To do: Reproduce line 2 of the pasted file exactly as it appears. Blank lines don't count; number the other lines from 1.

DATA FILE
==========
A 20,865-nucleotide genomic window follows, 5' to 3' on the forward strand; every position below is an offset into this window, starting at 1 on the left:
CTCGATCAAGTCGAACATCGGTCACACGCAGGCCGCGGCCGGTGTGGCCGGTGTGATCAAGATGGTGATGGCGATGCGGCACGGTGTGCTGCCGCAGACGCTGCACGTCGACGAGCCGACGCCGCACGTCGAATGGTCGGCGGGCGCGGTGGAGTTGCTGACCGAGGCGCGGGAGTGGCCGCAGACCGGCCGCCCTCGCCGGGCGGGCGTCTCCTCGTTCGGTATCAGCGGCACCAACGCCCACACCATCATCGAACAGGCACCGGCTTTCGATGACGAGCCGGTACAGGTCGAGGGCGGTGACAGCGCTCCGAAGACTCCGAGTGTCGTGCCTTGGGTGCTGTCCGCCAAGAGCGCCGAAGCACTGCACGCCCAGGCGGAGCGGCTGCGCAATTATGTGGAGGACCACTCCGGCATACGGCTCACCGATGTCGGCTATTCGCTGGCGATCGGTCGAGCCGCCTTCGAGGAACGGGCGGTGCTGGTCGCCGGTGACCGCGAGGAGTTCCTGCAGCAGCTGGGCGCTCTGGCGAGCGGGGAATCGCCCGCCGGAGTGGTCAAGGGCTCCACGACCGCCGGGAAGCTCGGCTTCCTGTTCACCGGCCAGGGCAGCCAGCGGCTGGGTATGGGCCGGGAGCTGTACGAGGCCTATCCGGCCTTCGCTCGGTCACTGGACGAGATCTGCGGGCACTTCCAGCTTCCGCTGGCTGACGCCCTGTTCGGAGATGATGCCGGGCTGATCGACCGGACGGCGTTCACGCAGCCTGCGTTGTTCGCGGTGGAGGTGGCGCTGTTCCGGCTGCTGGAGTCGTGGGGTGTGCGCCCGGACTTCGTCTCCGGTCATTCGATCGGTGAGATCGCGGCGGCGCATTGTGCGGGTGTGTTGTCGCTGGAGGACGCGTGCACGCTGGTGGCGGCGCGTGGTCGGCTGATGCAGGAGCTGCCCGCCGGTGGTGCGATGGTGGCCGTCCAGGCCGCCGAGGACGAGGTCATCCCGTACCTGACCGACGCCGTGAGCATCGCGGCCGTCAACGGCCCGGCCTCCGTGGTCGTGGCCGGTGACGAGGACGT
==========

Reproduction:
CTCGATCAAGTCGAACATCGGTCACACGCAGGCCGCGGCCGGTGTGGCCGGTGTGATCAAGATGGTGATGGCGATGCGGCACGGTGTGCTGCCGCAGACGCTGCACGTCGACGAGCCGACGCCGCACGTCGAATGGTCGGCGGGCGCGGTGGAGTTGCTGACCGAGGCGCGGGAGTGGCCGCAGACCGGCCGCCCTCGCCGGGCGGGCGTCTCCTCGTTCGGTATCAGCGGCACCAACGCCCACACCATCATCGAACAGGCACCGGCTTTCGATGACGAGCCGGTACAGGTCGAGGGCGGTGACAGCGCTCCGAAGACTCCGAGTGTCGTGCCTTGGGTGCTGTCCGCCAAGAGCGCCGAAGCACTGCACGCCCAGGCGGAGCGGCTGCGCAATTATGTGGAGGACCACTCCGGCATACGGCTCACCGATGTCGGCTATTCGCTGGCGATCGGTCGAGCCGCCTTCGAGGAACGGGCGGTGCTGGTCGCCGGTGACCGCGAGGAGTTCCTGCAGCAGCTGGGCGCTCTGGCGAGCGGGGAATCGCCCGCCGGAGTGGTCAAGGGCTCCACGACCGCCGGGAAGCTCGGCTTCCTGTTCACCGGCCAGGGCAGCCAGCGGCTGGGTATGGGCCGGGAGCTGTACGAGGCCTATCCGGCCTTCGCTCGGTCACTGGACGAGATCTGCGGGCACTTCCAGCTTCCGCTGGCTGACGCCCTGTTCGGAGATGATGCCGGGCTGATCGACCGGACGGCGTTCACGCAGCCTGCGTTGTTCGCGGTGGAGGTGGCGCTGTTCCGGCTGCTGGAGTCGTGGGGTGTGCGCCCGGACTTCGTCTCCGGTCATTCGATCGGTGAGATCGCGGCGGCGCATTGTGCGGGTGTGTTGTCGCTGGAGGACGCGTGCACGCTGGTGGCGGCGCGTGGTCGGCTGATGCAGGAGCTGCCCGCCGGTGGTGCGATGGTGGCCGTCCAGGCCGCCGAGGACGAGGTCATCCCGTACCTGACCGACGCCGTGAGCATCGCGGCCGTCAACGGCCCGGCCTCCGTGGTCGTGGCCGGTGACGAGGACGT